Posted on September 05, 2012 in Platforms
President Obama and the Democratic Party maintain an unshakable commitment to Israel’s security. A strong and secure Israel is vital to the United States not simply because we share strategic interests, but also because we share common values. For this reason, despite budgetary constraints, the President has worked with Congress to increase security assistance to Israel every single year since taking office, providing nearly $10 billion in the past three years. The administration has also worked to ensure Israel’s qualitative military edge in the region. And we have deepened defense cooperation and funded the Iron Dome system to help Israel address its most pressing threats, including the growing danger posed by rockets and missiles emanating from the Gaza Strip, Lebanon, Syria and Iran. The President’s consistent support for Israel’s right to defend itself and his steadfast opposition to any attempt to delegitimize Israel on the world stage, are further evidence of our enduring commitment to Israel’s security.
It is precisely because of this commitment that President Obama and the Democratic Party seek peace between Israelis and Palestinians. A just and lasting Israeli-Palestinian accord, producing two states for two peoples, is essential for regional stability and sustaining Israel’s identity as a Jewish and democratic state. At the same time, the President has made clear that there will be no lasting peace unless Israel’s security concerns are met. President Obama will continue to press Arab states to reach out to Israel. We will continue to support Israel’s peace treaties with Egypt and Jordan, which have been pillars of peace and stability in the region for many years. And even as the President and the Democratic Party continue to encourage all parties to be resolute in the pursuit of peace, we will insist that any Palestinian partner must recognize Israel’s right to exist, reject violence and adhere to existing agreements.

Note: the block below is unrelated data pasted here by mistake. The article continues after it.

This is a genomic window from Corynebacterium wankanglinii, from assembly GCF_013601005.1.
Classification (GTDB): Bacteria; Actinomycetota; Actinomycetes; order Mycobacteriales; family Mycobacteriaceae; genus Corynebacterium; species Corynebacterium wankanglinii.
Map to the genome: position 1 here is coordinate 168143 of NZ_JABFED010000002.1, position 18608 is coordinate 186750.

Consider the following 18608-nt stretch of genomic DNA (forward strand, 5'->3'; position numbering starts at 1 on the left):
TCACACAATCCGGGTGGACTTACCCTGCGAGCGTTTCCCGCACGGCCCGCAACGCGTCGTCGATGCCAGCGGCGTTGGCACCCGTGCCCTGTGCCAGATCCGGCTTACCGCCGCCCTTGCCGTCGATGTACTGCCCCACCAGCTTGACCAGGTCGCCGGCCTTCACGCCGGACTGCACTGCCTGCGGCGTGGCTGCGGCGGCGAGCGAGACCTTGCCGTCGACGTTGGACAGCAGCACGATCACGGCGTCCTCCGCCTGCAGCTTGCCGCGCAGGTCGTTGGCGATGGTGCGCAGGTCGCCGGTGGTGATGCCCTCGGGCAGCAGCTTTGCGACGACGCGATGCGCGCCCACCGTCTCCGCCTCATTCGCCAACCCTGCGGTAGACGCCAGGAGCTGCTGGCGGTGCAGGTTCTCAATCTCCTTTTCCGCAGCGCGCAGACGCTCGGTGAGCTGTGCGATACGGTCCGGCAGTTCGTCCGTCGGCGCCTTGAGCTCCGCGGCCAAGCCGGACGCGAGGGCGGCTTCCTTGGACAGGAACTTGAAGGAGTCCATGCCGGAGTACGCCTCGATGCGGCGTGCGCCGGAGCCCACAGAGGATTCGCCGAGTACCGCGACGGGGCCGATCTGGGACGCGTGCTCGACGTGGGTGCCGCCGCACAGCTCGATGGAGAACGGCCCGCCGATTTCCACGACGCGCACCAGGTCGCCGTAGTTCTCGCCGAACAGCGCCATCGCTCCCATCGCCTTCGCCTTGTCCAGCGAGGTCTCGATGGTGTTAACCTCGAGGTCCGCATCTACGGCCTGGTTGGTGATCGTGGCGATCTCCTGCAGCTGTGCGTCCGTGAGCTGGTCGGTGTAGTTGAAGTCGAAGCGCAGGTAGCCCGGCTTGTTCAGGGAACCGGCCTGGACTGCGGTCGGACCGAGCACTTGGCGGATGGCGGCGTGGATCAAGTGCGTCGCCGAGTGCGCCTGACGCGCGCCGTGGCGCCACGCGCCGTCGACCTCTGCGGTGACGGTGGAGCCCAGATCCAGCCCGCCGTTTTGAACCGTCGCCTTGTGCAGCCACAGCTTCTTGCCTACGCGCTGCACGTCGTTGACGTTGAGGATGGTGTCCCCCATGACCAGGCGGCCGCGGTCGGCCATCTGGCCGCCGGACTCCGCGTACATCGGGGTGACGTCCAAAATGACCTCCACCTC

Jerusalem is and will remain the capital of Israel. The parties have agreed that Jerusalem is a matter for final status negotiations. It should remain an undivided city accessible to people of all faiths.